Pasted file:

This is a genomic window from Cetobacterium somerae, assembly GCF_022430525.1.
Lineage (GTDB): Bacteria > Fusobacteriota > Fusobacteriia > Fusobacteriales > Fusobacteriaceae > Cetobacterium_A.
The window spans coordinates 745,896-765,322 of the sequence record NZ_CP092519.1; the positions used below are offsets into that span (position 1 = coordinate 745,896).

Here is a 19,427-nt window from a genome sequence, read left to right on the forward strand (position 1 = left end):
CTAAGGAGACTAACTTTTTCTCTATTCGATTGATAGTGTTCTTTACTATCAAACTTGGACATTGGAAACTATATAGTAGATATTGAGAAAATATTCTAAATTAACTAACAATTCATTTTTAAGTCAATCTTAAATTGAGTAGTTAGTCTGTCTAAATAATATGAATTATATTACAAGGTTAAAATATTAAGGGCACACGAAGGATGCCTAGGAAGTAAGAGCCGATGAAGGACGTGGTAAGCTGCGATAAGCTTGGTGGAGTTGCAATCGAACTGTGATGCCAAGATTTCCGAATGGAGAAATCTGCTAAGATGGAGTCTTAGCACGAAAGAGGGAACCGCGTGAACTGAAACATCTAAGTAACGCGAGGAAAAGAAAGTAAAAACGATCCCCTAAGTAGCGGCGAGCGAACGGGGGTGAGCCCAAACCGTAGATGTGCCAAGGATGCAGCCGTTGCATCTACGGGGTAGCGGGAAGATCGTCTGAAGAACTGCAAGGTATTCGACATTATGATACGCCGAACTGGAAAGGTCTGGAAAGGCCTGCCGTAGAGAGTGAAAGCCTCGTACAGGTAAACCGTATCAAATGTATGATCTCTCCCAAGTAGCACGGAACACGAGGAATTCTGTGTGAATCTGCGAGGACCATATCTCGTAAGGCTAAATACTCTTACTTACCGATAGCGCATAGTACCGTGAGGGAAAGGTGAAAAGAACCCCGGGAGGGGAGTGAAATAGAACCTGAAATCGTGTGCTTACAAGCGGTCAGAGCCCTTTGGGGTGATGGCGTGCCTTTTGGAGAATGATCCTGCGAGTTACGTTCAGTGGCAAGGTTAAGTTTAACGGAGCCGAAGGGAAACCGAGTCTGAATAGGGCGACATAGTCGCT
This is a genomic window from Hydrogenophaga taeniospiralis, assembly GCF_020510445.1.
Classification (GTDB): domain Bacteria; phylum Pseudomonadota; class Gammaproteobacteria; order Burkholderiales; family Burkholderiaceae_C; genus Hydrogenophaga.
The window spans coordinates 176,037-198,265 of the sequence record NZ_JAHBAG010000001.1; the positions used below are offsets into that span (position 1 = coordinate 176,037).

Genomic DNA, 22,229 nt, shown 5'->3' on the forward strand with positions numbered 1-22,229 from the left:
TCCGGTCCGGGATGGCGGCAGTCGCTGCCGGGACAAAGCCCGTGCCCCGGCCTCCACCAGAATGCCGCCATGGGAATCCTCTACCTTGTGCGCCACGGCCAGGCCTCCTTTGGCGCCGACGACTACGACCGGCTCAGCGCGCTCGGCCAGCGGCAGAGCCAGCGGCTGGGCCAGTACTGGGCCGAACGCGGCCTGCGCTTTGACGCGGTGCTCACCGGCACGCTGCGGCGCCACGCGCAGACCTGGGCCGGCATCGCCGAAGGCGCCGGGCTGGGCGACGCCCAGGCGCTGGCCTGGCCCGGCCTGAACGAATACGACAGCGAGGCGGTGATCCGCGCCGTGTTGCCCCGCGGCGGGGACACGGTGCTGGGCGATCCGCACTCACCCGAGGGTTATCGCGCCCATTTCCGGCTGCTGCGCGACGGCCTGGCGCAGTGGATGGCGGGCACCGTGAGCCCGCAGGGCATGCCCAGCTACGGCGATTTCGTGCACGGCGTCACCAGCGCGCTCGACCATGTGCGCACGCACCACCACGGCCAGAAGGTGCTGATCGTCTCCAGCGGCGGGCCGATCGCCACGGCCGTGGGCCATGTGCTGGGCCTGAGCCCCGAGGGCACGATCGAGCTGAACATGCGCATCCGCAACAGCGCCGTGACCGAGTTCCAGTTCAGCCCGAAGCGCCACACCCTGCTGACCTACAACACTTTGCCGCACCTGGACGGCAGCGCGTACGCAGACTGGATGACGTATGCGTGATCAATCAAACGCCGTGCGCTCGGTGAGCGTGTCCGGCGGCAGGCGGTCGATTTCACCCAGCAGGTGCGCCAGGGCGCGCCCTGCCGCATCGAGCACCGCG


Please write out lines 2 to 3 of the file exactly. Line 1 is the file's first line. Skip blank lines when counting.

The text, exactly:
Lineage (GTDB): Bacteria > Fusobacteriota > Fusobacteriia > Fusobacteriales > Fusobacteriaceae > Cetobacterium_A.
The window spans coordinates 745,896-765,322 of the sequence record NZ_CP092519.1; the positions used below are offsets into that span (position 1 = coordinate 745,896).